1. Advanced Budget-Cutting Strategies: Introduction
  2. Budget Tips: Plan for What You Really Make
  3. Budgeting Tips for Essential Fixed Spending
  4. Budgeting for Essential Variable Expenses
  5. Budgeting for Nice-to-Have Expenses
  6. A Budget That Changes as You Do

To plan for the short and long term, you’ll need a basic understanding of your finances. In this section, we’ll give you the kick-start you need to take the budgeting process to the next level and make it truly targeted to your needs and goals.

Know Your After-Tax Monthly Income

You know your wage or salary, but do you know off the top of your head how much you take home after taxes and benefits (payroll deductions for health insurance, retirement contributions and the like) or how this number is calculated? It’s important to know, because these items significantly reduce your paycheck and affect how much money you have to work with each month.

The easiest and more accurate way to find this number is to look at your last pay stub, but if you don’t have one handy, you can calculate your take-home pay using an online paycheck calculator. Or, if you want to understand the formula that the Internal Revenue Service (IRS) uses, check out the federal tax rate schedules.

A comprehensive understanding of taxes isn’t necessary to keep a good budget, but if you’re curious, here’s how income tax works:

Let’s suppose you’re filing as a single person and your salary is $60,000 a year. You’ll use the following tax table to calculate your income tax.

Single Income Tax Brackets and Rates, 2017


Taxable Income

Tax Owed


$0 to $9,325

10% of Taxable Income


$9,325 to $37,950

$932.50 plus 15% of the excess over $9325


$37,950 to $91,900

$5,226.25 plus 25% of the excess over $37,950


$91,900 to $191,650

$18,713.75 plus 28% of the excess over $91,900


$191,650 to $416,700

$46,643.75 plus 33% of the excess over $191,650


$416,700 to $418,400

$120,910.25 plus 35% of the excess over $416,700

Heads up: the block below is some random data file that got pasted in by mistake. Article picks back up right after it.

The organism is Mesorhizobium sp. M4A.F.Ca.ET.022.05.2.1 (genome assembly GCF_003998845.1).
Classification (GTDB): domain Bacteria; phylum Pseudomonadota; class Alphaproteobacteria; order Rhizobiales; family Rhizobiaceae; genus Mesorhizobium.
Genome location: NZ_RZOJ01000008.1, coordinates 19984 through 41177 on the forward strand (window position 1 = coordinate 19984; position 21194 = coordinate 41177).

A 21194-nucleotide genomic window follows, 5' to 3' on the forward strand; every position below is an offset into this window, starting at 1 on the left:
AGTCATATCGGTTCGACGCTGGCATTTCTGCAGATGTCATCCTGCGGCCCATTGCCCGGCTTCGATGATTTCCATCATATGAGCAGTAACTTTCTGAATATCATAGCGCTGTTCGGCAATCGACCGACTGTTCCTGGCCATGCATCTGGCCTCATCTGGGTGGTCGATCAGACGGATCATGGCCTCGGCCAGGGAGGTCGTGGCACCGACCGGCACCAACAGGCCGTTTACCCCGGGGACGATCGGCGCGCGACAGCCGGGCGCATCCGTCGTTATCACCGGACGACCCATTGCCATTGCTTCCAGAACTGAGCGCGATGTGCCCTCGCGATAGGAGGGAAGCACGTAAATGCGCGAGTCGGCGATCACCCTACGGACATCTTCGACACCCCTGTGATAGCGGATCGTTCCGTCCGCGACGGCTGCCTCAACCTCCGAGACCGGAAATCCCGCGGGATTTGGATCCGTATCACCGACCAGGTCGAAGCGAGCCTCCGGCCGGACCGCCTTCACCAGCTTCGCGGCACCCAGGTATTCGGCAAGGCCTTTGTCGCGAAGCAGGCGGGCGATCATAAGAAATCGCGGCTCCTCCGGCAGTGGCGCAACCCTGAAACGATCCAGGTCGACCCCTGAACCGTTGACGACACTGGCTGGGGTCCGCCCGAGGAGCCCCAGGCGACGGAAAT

$121,505.25 plus 39.6% of the excess over $418,400

Source: Tax Foundation

According to the IRS 2017 federal tax rate schedules, with a $60,000 taxable income, your marginal tax rate is 25%. In this scenario, your first $9,325 is taxed at 10%, the next $28,625 is taxed at 15% and the remaining $22,050 is taxed at 25%. Your entire income is not taxed at 25%, as many people mistakenly believe. The federal tax you owe is $5,226.25 plus 25% of $22,050 ($5,512.50), or $10,738,75.

The new tax bill will likely change the numbers for you, but the principle of working what you'll owe in taxes into your budget remains the same.

On top of these federal taxes, you’ll also pay Social Security at a rate of 6.2% ($3,720) and Medicare at a rate of 1.45% ($870), along with any state or local taxes. (If you're self-employed, double these numbers, though some may come back as a tax deduction.)

Your annual $60,000 taxable income is therefore reduced by $10,738.75 in federal income tax plus $3,720 in Social Security tax and $870 in Medicare taxes, for a total tax liability of $15,328.75. That leaves you with an annual, after-tax income of $44,671.25, or $3,722.60 per month. (Learn more in Tax Withholding: Good For Government, Bad For Taxpayers.)

Note that to have a taxable income of $60,000, you’ll need to have a salary higher than that. Single tax filers for 2017 get a personal exemption of $4,050 and a standard deduction of $6,350.

If your employer deducts health insurance premiums or 401(k) contributions from your paycheck, your take-home pay will differ; those two expenses are taken out of your pre-tax income and reduce your income tax liability.

Make Sure Your Necessities Fall Within After-Tax Income

Once you know how much money you bring home each month, start by listing all of your necessary expenses, like rent and utilities, and making sure their total cost is less than your take-home pay. If it isn’t, can you cut back somehow? Housing expenses take up the largest chunk of most people’s budgets, so that’s the best place to think about reducing your expenses if you’re having trouble making ends meet.

Adding a roommate or moving out of your own place to live with your parents or rent a room from someone else aren’t ideal, but the benefit of improving your finances may be worth the trade-off. A different, less-expensive living situation might even have unexpected benefits like a new friendship or the ability to save even more by sharing groceries, utility bills and household chores.